Albany Police Department's new tech nearly paid for itself

In July, APD installed four license tag readers on vehicles - one for the traffic department and one for each of the three districts.

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In less than two months, the Albany Police Department's extra set of eyes have nearly paid for themselves.

"Once you look at the figures and cross reference the amount of the citations that have been issued, they are well on their way to paying for themselves," said APD's Public Information Officer, Phyllis Banks.

The department received four license tag readers that cost around $9,000 each in July to help locate motorists who aren't keeping their information updated. As of this week, the readers were responsible for 276 citations issued.

"Citations have picked up tremendously with uninsured motorists, suspended registration, even the people that are suspended and the people who have probation violations. They numbers have really picked up," said Officer Maurice Williams, who operates one of the readers.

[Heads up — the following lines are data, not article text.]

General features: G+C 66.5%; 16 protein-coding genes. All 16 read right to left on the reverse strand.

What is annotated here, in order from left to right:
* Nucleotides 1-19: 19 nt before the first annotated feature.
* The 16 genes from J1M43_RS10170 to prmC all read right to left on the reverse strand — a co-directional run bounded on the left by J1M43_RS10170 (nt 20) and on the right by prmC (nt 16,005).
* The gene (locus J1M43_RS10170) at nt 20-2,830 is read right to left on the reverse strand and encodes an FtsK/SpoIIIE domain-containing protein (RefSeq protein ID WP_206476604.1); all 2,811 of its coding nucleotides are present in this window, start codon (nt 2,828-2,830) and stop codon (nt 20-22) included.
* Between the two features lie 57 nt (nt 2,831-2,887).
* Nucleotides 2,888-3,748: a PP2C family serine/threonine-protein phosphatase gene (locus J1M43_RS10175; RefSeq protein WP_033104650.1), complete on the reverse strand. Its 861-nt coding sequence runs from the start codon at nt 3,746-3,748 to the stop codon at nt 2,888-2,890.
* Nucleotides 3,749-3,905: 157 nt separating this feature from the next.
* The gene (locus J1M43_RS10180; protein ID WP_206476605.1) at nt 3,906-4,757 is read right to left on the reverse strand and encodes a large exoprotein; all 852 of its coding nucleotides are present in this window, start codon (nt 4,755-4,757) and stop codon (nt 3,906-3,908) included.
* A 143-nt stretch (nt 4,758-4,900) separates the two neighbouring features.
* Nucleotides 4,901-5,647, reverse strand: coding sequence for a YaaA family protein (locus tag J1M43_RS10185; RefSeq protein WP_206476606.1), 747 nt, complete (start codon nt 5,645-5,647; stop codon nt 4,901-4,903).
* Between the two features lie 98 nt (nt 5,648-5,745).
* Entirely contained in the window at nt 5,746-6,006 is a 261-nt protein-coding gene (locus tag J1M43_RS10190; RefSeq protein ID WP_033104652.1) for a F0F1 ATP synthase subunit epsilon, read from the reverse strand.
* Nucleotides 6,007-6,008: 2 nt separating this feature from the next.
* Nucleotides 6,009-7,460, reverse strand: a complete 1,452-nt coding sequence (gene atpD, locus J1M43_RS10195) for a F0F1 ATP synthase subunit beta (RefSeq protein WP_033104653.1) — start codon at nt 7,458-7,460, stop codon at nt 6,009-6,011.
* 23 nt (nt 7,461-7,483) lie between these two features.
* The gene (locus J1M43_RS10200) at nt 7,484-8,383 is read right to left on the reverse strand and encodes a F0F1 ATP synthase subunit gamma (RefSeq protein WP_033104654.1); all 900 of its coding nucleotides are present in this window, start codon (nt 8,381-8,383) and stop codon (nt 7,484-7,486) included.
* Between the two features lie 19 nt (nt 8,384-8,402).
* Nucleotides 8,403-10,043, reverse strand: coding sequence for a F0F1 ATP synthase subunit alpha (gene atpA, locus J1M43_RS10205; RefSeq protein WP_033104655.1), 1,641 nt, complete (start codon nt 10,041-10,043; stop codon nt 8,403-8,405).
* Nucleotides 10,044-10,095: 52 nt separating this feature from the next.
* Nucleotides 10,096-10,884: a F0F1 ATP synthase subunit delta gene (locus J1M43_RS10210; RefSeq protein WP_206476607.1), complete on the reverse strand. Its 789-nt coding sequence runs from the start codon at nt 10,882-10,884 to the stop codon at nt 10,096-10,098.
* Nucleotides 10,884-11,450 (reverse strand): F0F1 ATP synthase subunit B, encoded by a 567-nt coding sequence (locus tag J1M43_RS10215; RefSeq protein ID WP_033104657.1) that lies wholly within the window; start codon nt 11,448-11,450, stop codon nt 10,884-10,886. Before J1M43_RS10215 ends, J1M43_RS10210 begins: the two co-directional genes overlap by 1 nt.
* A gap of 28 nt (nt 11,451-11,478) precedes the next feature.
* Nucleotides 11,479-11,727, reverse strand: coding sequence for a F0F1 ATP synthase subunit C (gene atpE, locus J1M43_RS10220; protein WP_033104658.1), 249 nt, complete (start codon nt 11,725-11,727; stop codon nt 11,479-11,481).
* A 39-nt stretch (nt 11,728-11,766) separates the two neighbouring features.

Officials say although the tag readers are successful, they don't rely on them. Officers are still required to go through normal protocol when they pull somebody over. That protocol begins by running the information through the Georgia Crime Information Center, an up-to-date database of all driver information.

"If we happen to hit on the vehicle and it is a mistake, we're going to verify it through GCIC, another route, to make sure that it is correct so they have nothing to fear," said Williams.

Williams says the tag readers ensure there are less uninsured vehicles on the road - lessening the chance of a driver fleeing the scene of an accident. He says the readers are used to help those insured drivers feel more secure.

"It's a privilege to have a license and we don't want those that are not following the correct rules, as far as licenses go, to be on the street," said Banks.